In light of the resource and time constraints, the EPA determined that it was appropriate to select a single future analytic year that was most likely to permit the agency to fulfill its obligation to determine whether any good neighbor requirements remain unfulfilled for the 2008 ozone NAAQS. Accordingly, the EPA reasonably chose to only model air quality in 2023 in order to target the control strategies that were most likely to impact downwind air quality. Cf. Sierra Club v. Johnson, 444 F. Supp. 2d 46, 53 (D.D.C. 2006) (explaining that statutory deadlines in the Clean Air Act indicate that Congress intended agencies to prioritize timeliness over perfection).
If the EPA had analyzed air quality in 2020 instead of 2023, in order to strictly adhere to the attainment dates under the Act, as the commenters suggest, and identified downwind air quality problems in that year, the agency would not have been able to identify any cost-effective emission reductions that could be implemented in that year. As explained earlier, the EPA has already addressed control strategies that could be implemented in the short term and that were considered to be cost-effective. If the EPA issued a rule that focused instead only on the limited amount of emission reductions potentially achievable from additional control strategies feasible to implement by 2020—i.e., from the optimization of SNCR—the EPA is not aware of any information that would change its analysis of the cost-effectiveness of those controls, and accordingly believes that those controls would be unlikely to be implemented. Under these circumstances, any downwind air quality problems projected in 2020 would remain.
The EPA believes that a more substantial amount of emission reductions is likely achievable from the implementation of new controls (SCR and SNCR) at EGUs or from the implementation of various control strategies at non-EGUs, but its analysis shows that such control strategies could not be feasibly implemented by the 2020 attainment date (or, indeed, for several years thereafter). Thus, if the EPA had relied on modeling for 2020 to identify downwind air quality issues, as the commenter urges, the EPA could not ensure that implementation of the emission reductions achievable with these control strategies several years later would be justified by continued downwind air quality problems (a concern justified by the results of the 2023 modeling cited in this action). NOX emissions levels are expected to decline in the future through the combination of the implementation of existing local, state, and federal emission reduction programs and changing market conditions for generation technologies and fuels.
Therefore, were the EPA to evaluate downwind ozone concentrations and upwind state linkages in a future year that precedes the date when actual compliance is anticipated (i.e., the timeframe within which additional control strategies can feasibly be implemented), the EPA could not ensure that the emission reductions will be “necessary to achieve attainment” in any downwind area by the time they were implemented. EME Homer City, 134 S. Ct. at 1608. While the Supreme Court indicated that the EPA was entitled to “leeway,” id. at 1609, the EPA does not believe it would have been consistent with the EME Homer City decisions to impose substantially greater emission reductions several years after the modeling year used to identify downwind air quality problems without ensuring that such reductions would be necessary by the time that they can reasonably be anticipated to be implemented, i.e., without ensuring that they would not over-control relative to downwind air quality. Such an approach would only replicate the circumstances the D.C. Circuit found impermissible in CSAPR in EME Homer City II.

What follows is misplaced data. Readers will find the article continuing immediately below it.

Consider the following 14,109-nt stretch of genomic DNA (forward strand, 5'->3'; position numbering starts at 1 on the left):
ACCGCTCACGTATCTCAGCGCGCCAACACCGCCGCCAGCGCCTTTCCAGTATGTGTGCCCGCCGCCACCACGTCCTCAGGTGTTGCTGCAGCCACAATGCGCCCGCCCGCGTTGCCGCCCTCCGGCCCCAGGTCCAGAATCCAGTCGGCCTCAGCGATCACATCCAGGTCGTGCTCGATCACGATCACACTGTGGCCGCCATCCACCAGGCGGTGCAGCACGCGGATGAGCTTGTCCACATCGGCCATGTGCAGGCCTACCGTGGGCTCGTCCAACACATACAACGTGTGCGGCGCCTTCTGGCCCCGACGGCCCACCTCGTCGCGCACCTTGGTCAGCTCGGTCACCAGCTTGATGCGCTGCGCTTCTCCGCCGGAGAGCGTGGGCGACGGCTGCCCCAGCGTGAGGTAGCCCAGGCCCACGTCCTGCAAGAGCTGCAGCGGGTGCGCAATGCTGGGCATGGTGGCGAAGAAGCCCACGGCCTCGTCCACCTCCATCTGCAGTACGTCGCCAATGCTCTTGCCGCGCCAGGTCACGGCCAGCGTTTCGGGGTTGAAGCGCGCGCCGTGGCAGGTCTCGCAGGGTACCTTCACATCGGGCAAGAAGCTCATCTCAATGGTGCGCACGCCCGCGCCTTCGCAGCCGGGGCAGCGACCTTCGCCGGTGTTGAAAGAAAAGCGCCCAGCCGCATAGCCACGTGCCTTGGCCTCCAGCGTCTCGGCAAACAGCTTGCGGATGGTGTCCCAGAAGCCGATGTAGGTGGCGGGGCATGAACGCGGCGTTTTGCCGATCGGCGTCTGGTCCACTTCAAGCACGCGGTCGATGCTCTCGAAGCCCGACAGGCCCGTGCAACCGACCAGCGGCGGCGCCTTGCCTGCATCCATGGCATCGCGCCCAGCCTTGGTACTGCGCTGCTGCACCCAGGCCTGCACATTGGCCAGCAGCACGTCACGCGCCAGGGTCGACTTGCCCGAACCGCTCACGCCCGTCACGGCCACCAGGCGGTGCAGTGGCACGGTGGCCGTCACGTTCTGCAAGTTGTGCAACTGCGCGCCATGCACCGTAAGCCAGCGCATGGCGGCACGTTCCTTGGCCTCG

Thus, if the EPA were to rely on only air quality modeling for 2020, the EPA would be faced with a choice between the possibility of under-control if it promulgated a rule focusing only on the cost-effective emission reductions achievable by the 2020 ozone season, and the potential for a significant amount of over-control if it promulgated a rule requiring substantial emission reductions to be implemented several years after any downwind ozone problems projected in 2020. Given the limited availability of potential emission reductions by the 2020 attainment date, the EPA instead has reasonably chosen to model downwind air quality in a year associated with a compliance timeframe consistent with the NOX control strategies anticipated to result in more meaningful improvements in downwind areas.